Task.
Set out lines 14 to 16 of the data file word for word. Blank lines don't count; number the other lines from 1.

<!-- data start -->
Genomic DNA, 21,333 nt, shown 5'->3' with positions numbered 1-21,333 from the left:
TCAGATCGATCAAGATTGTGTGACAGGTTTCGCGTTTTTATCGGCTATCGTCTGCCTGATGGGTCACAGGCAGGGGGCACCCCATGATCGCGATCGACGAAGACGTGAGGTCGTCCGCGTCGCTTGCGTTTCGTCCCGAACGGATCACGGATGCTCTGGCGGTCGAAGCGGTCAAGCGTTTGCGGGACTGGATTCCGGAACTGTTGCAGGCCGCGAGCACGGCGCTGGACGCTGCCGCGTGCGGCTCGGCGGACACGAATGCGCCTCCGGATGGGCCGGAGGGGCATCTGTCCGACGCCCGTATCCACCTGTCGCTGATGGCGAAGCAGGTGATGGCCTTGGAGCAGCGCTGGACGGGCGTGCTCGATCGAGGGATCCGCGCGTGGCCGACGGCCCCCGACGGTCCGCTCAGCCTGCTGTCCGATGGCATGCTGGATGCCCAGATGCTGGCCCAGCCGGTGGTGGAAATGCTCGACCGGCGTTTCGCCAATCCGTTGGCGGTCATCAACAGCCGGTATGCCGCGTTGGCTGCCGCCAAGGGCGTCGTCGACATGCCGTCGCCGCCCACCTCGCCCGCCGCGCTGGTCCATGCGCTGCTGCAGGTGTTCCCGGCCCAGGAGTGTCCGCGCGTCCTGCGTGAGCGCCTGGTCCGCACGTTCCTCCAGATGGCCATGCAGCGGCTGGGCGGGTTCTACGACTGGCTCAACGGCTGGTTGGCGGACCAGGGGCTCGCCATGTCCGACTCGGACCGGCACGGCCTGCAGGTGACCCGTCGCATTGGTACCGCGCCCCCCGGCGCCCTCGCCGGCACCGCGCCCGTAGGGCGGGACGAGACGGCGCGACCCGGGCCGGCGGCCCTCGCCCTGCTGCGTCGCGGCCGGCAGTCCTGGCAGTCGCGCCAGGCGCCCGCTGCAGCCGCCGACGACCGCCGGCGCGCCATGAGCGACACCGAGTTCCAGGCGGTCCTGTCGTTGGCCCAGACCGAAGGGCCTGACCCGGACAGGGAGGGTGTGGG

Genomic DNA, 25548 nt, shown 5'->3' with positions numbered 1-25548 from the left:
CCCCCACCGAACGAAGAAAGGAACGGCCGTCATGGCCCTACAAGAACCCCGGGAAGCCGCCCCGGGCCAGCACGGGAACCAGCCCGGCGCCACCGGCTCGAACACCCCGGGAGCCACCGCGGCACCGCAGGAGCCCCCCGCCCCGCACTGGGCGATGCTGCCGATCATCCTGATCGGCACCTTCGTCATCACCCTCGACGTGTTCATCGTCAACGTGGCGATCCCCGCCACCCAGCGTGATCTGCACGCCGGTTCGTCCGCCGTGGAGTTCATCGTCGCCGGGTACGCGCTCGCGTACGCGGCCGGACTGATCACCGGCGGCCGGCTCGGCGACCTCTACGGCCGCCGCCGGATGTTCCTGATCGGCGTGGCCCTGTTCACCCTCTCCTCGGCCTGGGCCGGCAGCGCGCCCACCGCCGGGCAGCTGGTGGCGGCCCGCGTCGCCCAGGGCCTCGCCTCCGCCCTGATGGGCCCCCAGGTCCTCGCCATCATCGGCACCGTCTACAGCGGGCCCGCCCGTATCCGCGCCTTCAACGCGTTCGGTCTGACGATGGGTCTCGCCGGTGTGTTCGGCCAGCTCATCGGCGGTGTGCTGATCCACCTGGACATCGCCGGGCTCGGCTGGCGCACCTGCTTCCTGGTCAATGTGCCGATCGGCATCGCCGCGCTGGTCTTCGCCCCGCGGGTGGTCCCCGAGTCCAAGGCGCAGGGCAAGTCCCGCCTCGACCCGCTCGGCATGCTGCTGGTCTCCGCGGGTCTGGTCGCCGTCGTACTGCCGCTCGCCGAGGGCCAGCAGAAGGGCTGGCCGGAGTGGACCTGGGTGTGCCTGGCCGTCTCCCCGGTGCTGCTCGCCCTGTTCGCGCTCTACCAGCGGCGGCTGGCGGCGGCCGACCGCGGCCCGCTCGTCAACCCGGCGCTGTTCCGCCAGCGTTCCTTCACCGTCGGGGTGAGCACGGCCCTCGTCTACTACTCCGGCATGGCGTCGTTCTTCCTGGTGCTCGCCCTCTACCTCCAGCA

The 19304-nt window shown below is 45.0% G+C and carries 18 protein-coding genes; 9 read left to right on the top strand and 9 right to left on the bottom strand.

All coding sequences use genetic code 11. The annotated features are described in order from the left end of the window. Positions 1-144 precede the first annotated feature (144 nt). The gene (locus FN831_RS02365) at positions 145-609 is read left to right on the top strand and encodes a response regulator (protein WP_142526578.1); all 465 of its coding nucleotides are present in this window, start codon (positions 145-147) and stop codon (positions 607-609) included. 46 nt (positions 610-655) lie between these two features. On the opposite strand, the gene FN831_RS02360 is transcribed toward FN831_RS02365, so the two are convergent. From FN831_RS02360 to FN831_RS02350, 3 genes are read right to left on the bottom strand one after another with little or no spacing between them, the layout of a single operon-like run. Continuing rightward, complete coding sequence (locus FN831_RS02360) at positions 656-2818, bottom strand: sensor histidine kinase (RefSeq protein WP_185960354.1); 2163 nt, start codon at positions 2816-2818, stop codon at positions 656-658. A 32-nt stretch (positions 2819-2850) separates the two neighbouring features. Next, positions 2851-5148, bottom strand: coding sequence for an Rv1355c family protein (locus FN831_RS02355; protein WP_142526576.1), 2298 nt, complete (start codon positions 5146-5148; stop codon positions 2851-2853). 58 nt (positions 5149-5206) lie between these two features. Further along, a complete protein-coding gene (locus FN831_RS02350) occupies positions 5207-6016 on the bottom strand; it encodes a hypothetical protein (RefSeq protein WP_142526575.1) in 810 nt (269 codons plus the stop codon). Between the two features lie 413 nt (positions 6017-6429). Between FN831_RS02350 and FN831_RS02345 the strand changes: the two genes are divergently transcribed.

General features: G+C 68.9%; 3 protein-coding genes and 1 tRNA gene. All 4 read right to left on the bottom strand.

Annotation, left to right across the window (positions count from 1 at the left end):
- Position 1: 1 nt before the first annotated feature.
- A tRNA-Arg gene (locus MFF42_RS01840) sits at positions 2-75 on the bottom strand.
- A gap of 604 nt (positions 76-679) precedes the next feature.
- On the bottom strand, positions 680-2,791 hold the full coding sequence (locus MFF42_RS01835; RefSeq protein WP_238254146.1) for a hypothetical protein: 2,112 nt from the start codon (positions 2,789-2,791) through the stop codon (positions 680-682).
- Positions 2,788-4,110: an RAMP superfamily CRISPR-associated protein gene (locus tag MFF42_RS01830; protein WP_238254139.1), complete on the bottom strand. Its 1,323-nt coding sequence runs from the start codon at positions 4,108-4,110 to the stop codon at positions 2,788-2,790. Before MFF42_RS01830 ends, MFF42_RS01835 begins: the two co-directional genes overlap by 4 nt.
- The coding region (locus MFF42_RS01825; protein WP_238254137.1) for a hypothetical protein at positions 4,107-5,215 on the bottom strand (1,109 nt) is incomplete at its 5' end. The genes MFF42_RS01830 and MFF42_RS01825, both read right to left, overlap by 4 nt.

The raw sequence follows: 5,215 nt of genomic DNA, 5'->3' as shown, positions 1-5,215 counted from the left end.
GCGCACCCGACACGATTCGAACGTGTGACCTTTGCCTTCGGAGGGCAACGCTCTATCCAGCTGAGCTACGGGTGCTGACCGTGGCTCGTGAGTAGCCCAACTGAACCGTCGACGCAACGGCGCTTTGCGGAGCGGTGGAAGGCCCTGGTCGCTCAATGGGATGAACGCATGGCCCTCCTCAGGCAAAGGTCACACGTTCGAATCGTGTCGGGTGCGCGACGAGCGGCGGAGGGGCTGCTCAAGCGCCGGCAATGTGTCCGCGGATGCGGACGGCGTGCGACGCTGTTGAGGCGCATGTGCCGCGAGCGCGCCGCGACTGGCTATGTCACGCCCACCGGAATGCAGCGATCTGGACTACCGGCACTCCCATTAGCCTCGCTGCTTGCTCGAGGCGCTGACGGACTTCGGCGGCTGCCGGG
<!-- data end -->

- The coding region (locus MFF42_RS01825; protein WP_238254137.1) for a hypothetical protein at positions 4,107-5,215 on the bottom strand (1,109 nt) is incomplete at its 5' end. The genes MFF42_RS01830 and MFF42_RS01825, both read right to left, overlap by 4 nt.

The raw sequence follows: 5,215 nt of genomic DNA, 5'->3' as shown, positions 1-5,215 counted from the left end.
GCGCACCCGACACGATTCGAACGTGTGACCTTTGCCTTCGGAGGGCAACGCTCTATCCAGCTGAGCTACGGGTGCTGACCGTGGCTCGTGAGTAGCCCAACTGAACCGTCGACGCAACGGCGCTTTGCGGAGCGGTGGAAGGCCCTGGTCGCTCAATGGGATGAACGCATGGCCCTCCTCAGGCAAAGGTCACACGTTCGAATCGTGTCGGGTGCGCGACGAGCGGCGGAGGGGCTGCTCAAGCGCCGGCAATGTGTCCGCGGATGCGGACGGCGTGCGACGCTGTTGAGGCGCATGTGCCGCGAGCGCGCCGCGACTGGCTATGTCACGCCCACCGGAATGCAGCGATCTGGACTACCGGCACTCCCATTAGCCTCGCTGCTTGCTCGAGGCGCTGACGGACTTCGGCGGCTGCCGGG